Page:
Give another win for the green movement as it continues its push for a more environmental friendly culture. New York has joined Connecticut, Oregon, California, Maine, and Hawaii in a plastic bottled water deposit policy. This is a major blow to the bottled water industry that has become one of the green movement’s major adversaries. The law was originally suppose to be passed back in June, 2009 but instead was delayed by a coalition of bottled water companies that deemed the bill unconstitutional. This move push things back until April 2010, until recently in August, a federal state judge ruled that the key elements of the bill could still take place prior to next year.
As of October 31st New York has expanded its deposit laws to now include plastic water bottles. For every plastic bottle of water a five-cent deposit will be included with the purchase, which consumers can then return to the stores for their refund. It works much like the deposit with aluminum cans you see in all of the convenience stores. About 80 percent of unclaimed deposits will go to state funding which could result upwards to $115 million annually.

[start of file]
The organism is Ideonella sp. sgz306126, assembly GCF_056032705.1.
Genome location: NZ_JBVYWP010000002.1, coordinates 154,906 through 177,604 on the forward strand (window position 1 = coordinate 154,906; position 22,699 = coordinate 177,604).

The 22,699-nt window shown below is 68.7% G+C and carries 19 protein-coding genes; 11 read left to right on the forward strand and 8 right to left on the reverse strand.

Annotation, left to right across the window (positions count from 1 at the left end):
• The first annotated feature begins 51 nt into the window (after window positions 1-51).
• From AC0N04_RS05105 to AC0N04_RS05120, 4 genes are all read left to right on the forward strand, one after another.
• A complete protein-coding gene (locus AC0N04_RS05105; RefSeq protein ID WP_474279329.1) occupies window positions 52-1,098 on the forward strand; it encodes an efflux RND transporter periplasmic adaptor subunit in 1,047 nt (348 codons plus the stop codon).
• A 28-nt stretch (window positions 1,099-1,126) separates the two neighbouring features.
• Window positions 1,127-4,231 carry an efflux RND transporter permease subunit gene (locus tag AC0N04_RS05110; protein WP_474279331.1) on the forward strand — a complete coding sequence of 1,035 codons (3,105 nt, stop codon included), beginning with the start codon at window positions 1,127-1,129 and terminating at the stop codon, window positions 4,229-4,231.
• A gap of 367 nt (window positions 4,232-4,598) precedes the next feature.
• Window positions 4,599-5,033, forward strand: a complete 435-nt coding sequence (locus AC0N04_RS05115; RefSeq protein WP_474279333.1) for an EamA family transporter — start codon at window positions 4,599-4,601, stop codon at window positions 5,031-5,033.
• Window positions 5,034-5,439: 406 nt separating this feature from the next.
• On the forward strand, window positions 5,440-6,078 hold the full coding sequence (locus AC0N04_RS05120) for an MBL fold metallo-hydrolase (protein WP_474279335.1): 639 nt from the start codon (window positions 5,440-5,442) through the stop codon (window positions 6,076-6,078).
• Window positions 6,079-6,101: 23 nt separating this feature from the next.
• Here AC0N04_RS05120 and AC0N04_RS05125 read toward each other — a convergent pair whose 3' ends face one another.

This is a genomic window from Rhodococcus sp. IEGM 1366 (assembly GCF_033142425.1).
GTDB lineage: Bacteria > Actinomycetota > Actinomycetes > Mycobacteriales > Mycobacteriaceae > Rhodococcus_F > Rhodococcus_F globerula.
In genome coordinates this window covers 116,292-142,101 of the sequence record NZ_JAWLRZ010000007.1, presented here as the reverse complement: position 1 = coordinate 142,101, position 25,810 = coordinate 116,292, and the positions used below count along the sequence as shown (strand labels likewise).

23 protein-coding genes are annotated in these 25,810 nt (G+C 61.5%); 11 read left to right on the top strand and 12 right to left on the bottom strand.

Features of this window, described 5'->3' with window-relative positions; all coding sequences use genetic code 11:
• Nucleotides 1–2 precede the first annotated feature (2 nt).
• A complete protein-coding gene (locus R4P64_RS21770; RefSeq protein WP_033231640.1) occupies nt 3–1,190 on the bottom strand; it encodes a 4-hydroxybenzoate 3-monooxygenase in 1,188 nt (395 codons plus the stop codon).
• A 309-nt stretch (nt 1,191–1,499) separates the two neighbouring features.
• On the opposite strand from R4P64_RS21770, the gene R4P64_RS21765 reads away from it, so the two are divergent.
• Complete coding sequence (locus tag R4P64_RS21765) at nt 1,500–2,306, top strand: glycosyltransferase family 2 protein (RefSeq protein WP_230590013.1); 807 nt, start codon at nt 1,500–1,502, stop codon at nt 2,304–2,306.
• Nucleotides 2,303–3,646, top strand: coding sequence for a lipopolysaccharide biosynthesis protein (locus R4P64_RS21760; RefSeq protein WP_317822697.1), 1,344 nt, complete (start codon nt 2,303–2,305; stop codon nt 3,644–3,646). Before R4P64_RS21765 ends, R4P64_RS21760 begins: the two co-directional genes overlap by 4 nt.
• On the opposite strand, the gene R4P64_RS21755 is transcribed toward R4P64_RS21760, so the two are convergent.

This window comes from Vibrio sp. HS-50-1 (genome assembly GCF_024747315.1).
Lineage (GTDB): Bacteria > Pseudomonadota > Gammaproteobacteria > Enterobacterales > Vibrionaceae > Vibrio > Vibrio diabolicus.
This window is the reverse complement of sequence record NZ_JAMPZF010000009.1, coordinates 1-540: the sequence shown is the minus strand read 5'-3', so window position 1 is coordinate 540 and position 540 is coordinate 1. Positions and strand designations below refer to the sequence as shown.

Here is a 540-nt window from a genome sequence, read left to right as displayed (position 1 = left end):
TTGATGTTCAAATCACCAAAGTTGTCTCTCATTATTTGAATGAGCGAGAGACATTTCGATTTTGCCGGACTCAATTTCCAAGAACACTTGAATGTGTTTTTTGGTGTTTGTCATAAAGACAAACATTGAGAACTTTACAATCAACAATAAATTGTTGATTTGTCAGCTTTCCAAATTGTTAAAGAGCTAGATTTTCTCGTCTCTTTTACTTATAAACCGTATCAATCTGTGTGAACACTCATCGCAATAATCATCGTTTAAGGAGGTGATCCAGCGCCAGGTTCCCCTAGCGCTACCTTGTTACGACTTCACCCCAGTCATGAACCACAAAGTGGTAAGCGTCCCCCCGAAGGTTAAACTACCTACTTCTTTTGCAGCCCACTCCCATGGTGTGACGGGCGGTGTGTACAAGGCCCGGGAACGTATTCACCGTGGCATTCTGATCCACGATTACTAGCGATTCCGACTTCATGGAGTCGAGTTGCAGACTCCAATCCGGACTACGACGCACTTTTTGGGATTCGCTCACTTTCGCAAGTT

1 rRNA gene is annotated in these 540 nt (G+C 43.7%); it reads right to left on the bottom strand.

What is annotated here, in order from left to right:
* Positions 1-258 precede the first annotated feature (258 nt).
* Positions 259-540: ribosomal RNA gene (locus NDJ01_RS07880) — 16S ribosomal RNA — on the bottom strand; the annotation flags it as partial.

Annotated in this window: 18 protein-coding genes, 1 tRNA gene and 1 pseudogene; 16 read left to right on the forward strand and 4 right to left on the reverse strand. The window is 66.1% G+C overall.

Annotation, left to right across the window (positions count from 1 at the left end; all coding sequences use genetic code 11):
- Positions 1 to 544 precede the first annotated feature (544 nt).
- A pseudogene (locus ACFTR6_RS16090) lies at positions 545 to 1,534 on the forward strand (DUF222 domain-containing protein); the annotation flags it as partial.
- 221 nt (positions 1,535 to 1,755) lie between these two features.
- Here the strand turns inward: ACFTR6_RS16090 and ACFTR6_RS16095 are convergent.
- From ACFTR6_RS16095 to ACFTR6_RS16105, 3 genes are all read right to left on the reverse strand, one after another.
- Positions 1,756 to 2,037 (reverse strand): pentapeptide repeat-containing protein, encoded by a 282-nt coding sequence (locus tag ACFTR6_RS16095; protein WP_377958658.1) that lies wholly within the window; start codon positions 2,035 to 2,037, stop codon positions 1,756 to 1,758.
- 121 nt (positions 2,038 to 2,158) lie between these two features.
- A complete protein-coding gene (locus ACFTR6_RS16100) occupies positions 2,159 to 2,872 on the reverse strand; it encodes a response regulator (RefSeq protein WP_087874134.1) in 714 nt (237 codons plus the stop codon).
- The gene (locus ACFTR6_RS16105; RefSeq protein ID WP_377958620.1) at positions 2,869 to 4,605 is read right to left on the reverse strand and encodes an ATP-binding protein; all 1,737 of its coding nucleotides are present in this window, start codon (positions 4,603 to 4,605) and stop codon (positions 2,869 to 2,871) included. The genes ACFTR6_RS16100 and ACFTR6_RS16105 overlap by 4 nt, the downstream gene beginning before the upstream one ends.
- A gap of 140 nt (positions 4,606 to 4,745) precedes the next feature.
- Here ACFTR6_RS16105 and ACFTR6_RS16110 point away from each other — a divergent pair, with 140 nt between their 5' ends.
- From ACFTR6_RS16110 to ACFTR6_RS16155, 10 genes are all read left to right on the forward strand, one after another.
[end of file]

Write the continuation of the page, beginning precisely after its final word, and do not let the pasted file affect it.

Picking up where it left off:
Nationally on average Americans buy an estimated 28 billions plastic water bottles annually. It is estimated 8 out of every 10 of these plastic water bottles will end up consuming space in a landfill. By placing a monetary value on these bottles there will be an incentive to recycle them for a value rather that throwing them away and sending them to the landfill. This means the plastic bottles scattered through out the city will now have a value and give people an incentive to pick them up.
This will also help the states that have passed this bill by adding dollars to their decreasing revenues. At the same time by expanding the deposit laws this will also bring much needed revenue to individuals. It is easy to ask someone to recycle their plastic bottles, but that doesn’t mean they are going to. With a deposit placed on these bottles individuals will actually lose money if they decide to just trash, which in this day and age losing money isn’t considered a good idea.
It seems as it would only make sense for other states to take a look at the expansion of deposit on plastic water bottles. Although, the plastic bottled water industry continues to be a thorn in the side of the green movement, the expansion of deposit on plastic bottled water is a major win for green movement and their environmental efforts.